Music streaming services compared - the differences
For many people, music is an irreplaceable hobby in everyday life. However, it often remains just that: a hobby. But there are musicians who turn their passion into a profession. The basic musical training you get in school can even be continued in higher education—which, of course, means studying music is the way to go. Studying music gives you the opportunity to learn more about the many theoretical and practical complexities of music and to gain expert knowledge. But who should study music, what exactly does it mean to study music, and what opportunities does that degree open up for you from a professional point of view? You can find the answers to these questions in this post.
Countless courses with different focuses await you within the broader music field of study. On the one hand, there are classical music courses, in which you mainly deal with artistic and music-related topics and, above all, are trained on the instrument of your choosing. In music studies, you usually focus on yourself. The subjects taught can include…
So as you can see, there’s no shortage of options in this subcategory. But “classical” is not the only path one can choose within music studies. Other options include, for example, courses like “Popular Music,” “Popular Music & Media” (as seen at the University of Paderborn), Rhythm, Orchestra, Music Production, Sound Design, and many more. As always, there are overlaps with other subject areas such as musicology or music education. Nevertheless, these in-depth courses place more emphasis on the main discipline.
In contrast to courses of study such as—pardon the cliché—business administration or management, studying music should not be chosen without intention. Requirements to pursue a music degree vary by country and university. In Germany, for example, Abitur is sufficient. An NC is rarely set—unless you are moving towards teaching (then the NC is usually between 2.5 and 2.8). But that doesn't mean that you can study music “just like that.” There are more requirements. A mere interest in music and a high school diploma are not enough.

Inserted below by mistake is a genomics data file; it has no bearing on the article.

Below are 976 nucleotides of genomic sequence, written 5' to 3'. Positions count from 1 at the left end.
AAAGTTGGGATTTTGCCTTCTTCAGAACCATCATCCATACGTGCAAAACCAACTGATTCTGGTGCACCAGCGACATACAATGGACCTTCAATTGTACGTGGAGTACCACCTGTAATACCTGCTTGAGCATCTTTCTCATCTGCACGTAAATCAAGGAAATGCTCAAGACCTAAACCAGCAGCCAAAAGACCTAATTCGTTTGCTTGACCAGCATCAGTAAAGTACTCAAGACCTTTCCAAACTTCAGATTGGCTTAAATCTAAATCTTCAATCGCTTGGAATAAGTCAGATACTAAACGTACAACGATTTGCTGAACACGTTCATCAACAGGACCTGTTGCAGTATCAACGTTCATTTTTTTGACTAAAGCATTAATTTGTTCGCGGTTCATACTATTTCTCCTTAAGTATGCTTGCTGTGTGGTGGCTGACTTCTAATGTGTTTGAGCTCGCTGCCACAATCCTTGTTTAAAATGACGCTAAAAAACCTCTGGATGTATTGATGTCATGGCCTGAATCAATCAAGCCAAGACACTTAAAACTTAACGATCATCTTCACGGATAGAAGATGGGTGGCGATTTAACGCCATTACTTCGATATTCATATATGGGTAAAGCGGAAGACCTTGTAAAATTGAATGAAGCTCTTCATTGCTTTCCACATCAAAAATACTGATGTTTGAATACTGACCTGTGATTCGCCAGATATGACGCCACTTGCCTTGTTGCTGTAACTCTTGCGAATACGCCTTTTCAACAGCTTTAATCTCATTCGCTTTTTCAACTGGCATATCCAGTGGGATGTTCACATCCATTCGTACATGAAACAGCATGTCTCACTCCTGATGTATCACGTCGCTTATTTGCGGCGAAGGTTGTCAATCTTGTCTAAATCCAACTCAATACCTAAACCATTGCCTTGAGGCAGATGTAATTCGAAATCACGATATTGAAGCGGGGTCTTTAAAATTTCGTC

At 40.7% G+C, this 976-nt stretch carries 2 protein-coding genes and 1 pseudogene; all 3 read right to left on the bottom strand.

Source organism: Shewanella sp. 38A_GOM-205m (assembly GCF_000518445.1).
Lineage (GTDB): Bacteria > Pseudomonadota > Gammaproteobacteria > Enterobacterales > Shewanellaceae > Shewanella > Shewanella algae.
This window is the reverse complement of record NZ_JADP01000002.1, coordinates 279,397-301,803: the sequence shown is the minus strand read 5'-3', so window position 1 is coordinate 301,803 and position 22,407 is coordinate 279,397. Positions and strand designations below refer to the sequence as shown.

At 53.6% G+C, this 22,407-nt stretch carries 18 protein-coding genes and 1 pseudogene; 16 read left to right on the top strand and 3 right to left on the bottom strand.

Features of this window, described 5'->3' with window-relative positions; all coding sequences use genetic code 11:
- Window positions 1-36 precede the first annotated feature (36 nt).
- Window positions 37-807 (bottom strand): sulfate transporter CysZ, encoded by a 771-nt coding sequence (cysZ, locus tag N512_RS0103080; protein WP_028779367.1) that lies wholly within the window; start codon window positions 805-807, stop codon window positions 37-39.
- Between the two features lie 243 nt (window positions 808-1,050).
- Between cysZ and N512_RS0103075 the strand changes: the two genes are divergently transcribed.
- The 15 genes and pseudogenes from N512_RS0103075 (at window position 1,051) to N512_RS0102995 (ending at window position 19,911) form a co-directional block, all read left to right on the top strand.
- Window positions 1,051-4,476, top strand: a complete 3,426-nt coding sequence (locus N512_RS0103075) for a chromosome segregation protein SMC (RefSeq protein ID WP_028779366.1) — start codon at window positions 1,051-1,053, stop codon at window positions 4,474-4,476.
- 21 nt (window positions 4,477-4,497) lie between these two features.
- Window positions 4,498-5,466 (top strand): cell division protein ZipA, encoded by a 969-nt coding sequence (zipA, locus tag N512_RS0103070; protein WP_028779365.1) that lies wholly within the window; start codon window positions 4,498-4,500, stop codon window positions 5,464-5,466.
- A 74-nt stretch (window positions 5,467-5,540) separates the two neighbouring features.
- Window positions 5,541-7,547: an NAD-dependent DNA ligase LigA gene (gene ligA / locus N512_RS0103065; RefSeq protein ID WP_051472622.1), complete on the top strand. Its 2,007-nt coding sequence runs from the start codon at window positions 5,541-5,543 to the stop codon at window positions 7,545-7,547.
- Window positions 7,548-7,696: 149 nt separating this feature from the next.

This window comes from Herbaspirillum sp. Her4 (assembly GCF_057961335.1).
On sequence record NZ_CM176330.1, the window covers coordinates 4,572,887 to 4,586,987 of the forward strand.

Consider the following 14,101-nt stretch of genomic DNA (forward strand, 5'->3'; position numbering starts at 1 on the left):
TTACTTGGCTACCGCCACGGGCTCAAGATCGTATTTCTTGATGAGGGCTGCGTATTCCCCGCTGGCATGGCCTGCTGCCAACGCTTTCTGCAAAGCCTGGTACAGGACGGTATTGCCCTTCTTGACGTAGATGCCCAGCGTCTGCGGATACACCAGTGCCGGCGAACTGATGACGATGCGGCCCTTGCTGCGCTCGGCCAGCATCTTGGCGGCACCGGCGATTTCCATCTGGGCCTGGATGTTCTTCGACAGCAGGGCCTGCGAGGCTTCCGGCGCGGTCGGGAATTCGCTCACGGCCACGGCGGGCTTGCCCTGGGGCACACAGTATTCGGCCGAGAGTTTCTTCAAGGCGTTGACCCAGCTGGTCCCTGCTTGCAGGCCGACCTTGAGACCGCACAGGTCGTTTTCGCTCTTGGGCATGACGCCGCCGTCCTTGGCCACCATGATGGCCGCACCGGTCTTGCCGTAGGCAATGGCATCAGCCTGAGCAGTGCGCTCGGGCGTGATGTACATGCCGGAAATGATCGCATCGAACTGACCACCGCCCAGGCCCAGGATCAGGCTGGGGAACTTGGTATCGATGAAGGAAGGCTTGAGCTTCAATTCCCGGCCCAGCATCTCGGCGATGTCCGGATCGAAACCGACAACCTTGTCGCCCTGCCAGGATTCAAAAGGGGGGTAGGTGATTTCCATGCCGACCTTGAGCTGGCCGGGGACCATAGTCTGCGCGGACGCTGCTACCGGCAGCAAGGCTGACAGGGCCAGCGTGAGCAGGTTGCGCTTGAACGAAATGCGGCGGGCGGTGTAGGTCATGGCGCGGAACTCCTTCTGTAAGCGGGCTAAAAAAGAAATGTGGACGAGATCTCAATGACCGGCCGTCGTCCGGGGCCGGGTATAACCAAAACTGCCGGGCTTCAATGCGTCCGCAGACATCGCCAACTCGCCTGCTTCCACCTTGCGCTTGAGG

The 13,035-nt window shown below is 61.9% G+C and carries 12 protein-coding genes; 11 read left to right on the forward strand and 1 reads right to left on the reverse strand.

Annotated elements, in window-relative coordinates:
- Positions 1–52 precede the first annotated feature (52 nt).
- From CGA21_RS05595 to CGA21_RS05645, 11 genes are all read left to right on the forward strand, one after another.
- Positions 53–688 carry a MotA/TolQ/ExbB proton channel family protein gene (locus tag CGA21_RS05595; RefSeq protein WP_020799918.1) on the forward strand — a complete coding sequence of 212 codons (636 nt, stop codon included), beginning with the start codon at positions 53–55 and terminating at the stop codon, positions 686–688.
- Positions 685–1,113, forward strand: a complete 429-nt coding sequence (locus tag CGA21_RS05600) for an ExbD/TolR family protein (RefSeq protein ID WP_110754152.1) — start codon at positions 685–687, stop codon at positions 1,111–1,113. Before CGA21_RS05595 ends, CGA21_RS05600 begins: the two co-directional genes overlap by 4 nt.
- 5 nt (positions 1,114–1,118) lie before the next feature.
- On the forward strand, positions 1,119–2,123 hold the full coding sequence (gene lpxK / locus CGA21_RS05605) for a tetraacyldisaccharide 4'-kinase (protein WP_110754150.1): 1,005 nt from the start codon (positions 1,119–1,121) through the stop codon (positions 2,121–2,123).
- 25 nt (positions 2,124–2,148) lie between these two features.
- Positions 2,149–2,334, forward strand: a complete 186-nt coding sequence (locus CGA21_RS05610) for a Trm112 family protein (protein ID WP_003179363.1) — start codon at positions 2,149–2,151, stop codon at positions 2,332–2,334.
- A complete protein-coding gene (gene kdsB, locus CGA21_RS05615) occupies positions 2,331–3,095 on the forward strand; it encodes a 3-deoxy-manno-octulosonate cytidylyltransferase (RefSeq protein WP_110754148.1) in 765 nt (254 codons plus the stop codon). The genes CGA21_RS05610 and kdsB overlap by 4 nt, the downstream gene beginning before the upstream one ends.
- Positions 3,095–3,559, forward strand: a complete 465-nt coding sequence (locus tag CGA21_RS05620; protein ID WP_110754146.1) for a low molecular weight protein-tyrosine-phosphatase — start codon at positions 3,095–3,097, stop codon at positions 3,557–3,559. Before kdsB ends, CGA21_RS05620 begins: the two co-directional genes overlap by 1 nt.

The aim of studying music is to complement your musical skills and existing knowledge in such a way that you can make a living with music. There should be a certain amount of practical experience, a basic knowledge of sheet music and, of course, a passion for music. If you primarily enjoy listening to music rather than performing with an instrument or your voice, you won't have an easy time studying music. Practical performance counts here—the selection process is tough and often only a handful of students are admitted to a course after the entrance exam. So think carefully about whether music to this extent has a place in your everyday life and whether you are up to the challenge. If you can solve a rhythm or tone dictation, master an instrument, and read notes, then you’re well on your way.